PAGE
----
There are a lot of good reasons to invest in a food dehydrator. Those include: Increasing the shelf life of garden-grown foods Easy way to dry meat and make jerky Having better control food quality Overcoming dependency on local food distribution systems Etc. While the list of why a food dehydrator is a good addition. . . Read More
It is not dehydrated, freeze-dried or cooked in any way. It will provide 182 generous servings. It is inexpensive and easy to store. It will all fit nicely into a quart canning jar. It is a power packed green food source. It will provide fresh greens daily for one person for six months. It is. . . Read More
I have always loved corned beef so back when we were raising cattle I decided to try my hand at making our own for St. Patrick’s Day and some quick meals in the winter months. One thing to remember when it comes to corned beef is that it is essentially pickled beef. The “corning” process. . . Read More
For most people, the coming of autumn brings thoughts of orange and red leaves twirling to the ground, crisp weather, pumpkins, harvest festivals, and Thanksgiving. But for foragers, it means that root season has arrived, and it’s time to get digging! Some of autumn’s best edible wild plants also happen to be the most common. . . Read More
As someone that has rendered quite a bit of lard over the years I was curious about rendering tallow from beef fat so when we got our pork fat for rendering this year we also purchased 30 lbs of beef fat from a local producer of grass fed beef. Hickory Nut Gap Farm was luckily. . . Read More
It is fall in the mountains of Western North Carolina and that means it is time to start thinking about that last minute putting back that needs to be done to get through the year. It is the natural prepping season around here that mountain people have been doing for a very long time. When. . . Read More
Over the years, my husband and I have raised a lot of pigs. It started out when we were living in a travel trailer on the property I was given. We were looking for ways to eat well and have a little extra while putting everything we had towards building our own house. There was. . . Read More
When it comes to canning vegetables, it is important to find veggies that keep the best and have a high nutritional content and offer a good value for your dollar and time spent. Here are some things to consider and a few of the best veggies for long term canning. What is most readily available. . . Read More
In this review, we discuss Patriot Pantry as a provider of emergency staples. Specifically, we discuss the quality of their food, the ease of preparing, and its nutritional value. Special thanks to them for supplying a 72-hour kit which included: Maple Grove Oatmeal Granny’s Home Style Potato Soup Blue Ribbon Creamy Chicken Rice If you. . . Read More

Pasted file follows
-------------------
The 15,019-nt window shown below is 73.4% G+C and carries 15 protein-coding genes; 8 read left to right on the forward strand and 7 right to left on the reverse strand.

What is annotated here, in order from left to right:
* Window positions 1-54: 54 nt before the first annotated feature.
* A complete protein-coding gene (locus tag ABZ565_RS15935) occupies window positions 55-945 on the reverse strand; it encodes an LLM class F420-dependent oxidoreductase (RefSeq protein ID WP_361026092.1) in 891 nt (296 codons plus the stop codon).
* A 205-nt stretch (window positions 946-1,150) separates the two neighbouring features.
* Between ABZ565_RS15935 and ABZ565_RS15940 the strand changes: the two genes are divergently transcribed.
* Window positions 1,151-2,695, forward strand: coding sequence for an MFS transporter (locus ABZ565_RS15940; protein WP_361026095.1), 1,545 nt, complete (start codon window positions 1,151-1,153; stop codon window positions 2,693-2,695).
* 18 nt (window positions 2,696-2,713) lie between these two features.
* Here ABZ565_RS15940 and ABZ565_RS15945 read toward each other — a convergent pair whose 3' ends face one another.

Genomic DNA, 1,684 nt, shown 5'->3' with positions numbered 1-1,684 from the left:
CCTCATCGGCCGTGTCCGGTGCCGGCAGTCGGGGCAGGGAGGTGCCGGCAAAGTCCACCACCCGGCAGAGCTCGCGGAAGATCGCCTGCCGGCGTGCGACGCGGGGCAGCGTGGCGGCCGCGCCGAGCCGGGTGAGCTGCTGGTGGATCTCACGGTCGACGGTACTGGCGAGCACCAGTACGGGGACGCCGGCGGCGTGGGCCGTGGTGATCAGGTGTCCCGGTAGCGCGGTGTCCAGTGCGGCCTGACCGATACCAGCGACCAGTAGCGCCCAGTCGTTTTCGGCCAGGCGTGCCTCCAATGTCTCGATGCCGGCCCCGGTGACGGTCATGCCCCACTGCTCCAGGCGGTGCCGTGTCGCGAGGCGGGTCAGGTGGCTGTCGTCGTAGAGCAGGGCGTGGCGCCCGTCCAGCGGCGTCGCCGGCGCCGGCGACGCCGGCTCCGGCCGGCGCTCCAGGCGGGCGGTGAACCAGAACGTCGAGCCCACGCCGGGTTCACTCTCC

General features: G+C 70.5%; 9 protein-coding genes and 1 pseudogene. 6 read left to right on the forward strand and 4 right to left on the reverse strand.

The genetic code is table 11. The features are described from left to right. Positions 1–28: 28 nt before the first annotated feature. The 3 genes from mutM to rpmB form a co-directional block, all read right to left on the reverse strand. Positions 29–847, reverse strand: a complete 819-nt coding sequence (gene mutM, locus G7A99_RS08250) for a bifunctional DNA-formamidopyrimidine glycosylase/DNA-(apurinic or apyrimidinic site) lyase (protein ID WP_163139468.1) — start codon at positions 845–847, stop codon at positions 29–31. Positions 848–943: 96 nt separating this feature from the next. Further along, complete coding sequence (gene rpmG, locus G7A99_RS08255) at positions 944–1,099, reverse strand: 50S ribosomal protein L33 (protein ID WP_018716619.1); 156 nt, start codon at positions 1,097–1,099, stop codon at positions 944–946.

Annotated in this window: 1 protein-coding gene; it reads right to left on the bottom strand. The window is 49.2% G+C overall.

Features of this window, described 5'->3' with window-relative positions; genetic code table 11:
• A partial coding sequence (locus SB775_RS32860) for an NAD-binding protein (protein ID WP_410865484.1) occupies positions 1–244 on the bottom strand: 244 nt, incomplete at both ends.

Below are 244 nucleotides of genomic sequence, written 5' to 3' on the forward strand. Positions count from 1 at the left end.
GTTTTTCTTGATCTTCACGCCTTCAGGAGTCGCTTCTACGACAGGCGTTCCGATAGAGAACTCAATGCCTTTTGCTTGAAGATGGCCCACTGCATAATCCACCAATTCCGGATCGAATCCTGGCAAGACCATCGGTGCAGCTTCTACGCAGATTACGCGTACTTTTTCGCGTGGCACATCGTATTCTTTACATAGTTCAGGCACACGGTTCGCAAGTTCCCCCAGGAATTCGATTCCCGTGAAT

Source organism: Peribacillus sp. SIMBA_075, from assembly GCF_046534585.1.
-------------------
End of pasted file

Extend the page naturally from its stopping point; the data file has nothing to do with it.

Milk is a staple food in a lot of homes. During a SHTF scenario, however, your access to inexpensive and readily available liquid milk might quickly disappear. The supply chain is much more fragile than what many would imagine and without refrigeration and pasteurization it is very hard to make milk stable enough to stay. . . Read More
For those that are in colder or more temperate climates it may seem like you are severely limited in what you can grow. The truth is that thanks to some innovative fruit breeders and horticulturists, there is a plethora of fruits out there that you can grow at home without fearing each little cold snap. . . Read More
When you want to add to your survival strategy by including survival seeds, it is helpful to know where to find high-quality seeds and what potential problems you should look for before you buy. In this blog, we look at: What makes quality survival seeds Best practices for seed storage and vaults Pitfalls to consider. . . Read More
Fermentation is a lot more pleasant when you have the right tools and containers. Crocks come in an amazing variety of styles and prices. Backdoor Survival wants you to be able to make an informed decision about what is best for your space and purpose. First, let’s go over what you need to look for. . . Read More
There are a lot of reasons why fermentation is such a popular method for preserving foods. The health benefits include better digestion, tastier vegetables, value adding, and it is a method that is very easy to get right the first time you do it. This post is intended to educate fellow preppers on why they. . . Read More
Raising your own chicken can be a good way to make use of leftovers from other farming enterprises, table scraps, and keep insects from being such a problem. Some chickens are best for eggs and some for meat with a few that fall in between. The first thing that needs to be said to avoid. . . Read More
Most people start raising chickens out of a desire to be more sustainable through egg production. There are plenty of towns and municipalities that while they do not allow most livestock, they do allow a set number of backyard chickens so long as some basic rules are followed. Chickens are a wonderful way to get. . . Read More
A vacuum sealer is a basic tool any prepper should have. Dried goods last a lot longer and have extra protection from bugs and insects. There are a lot of vacuum sealers on the market today so picking one can seem a bit hard. The good news is that over the years with so many. . . Read More
It is incredibly common to see so many people talking about raising backyard chickens that it is easy to forget that there are other birds out there that are excellent for the small farm or prepper. Chickens are a great option for a lot of people in town or with a small space but if. . . Read More